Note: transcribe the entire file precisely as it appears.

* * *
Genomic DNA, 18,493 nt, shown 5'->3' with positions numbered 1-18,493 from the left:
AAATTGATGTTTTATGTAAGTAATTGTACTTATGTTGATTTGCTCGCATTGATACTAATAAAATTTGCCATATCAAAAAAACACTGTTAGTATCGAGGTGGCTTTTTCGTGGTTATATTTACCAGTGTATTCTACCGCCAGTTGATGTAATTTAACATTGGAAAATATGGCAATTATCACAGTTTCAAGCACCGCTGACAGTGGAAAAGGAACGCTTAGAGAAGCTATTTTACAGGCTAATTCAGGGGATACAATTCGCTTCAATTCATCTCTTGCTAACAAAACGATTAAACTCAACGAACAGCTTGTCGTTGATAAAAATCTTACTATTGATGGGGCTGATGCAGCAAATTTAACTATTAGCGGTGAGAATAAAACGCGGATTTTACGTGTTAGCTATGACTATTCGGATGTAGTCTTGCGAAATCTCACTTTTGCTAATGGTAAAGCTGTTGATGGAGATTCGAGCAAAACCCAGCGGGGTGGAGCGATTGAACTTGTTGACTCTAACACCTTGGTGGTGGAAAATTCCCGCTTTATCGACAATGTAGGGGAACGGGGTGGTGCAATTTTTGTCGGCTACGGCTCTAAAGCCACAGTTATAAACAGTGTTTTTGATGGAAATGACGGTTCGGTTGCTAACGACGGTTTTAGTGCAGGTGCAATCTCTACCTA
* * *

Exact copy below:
Genomic DNA, 18,493 nt, shown 5'->3' with positions numbered 1-18,493 from the left:
AAATTGATGTTTTATGTAAGTAATTGTACTTATGTTGATTTGCTCGCATTGATACTAATAAAATTTGCCATATCAAAAAAACACTGTTAGTATCGAGGTGGCTTTTTCGTGGTTATATTTACCAGTGTATTCTACCGCCAGTTGATGTAATTTAACATTGGAAAATATGGCAATTATCACAGTTTCAAGCACCGCTGACAGTGGAAAAGGAACGCTTAGAGAAGCTATTTTACAGGCTAATTCAGGGGATACAATTCGCTTCAATTCATCTCTTGCTAACAAAACGATTAAACTCAACGAACAGCTTGTCGTTGATAAAAATCTTACTATTGATGGGGCTGATGCAGCAAATTTAACTATTAGCGGTGAGAATAAAACGCGGATTTTACGTGTTAGCTATGACTATTCGGATGTAGTCTTGCGAAATCTCACTTTTGCTAATGGTAAAGCTGTTGATGGAGATTCGAGCAAAACCCAGCGGGGTGGAGCGATTGAACTTGTTGACTCTAACACCTTGGTGGTGGAAAATTCCCGCTTTATCGACAATGTAGGGGAACGGGGTGGTGCAATTTTTGTCGGCTACGGCTCTAAAGCCACAGTTATAAACAGTGTTTTTGATGGAAATGACGGTTCGGTTGCTAACGACGGTTTTAGTGCAGGTGCAATCTCTACCTA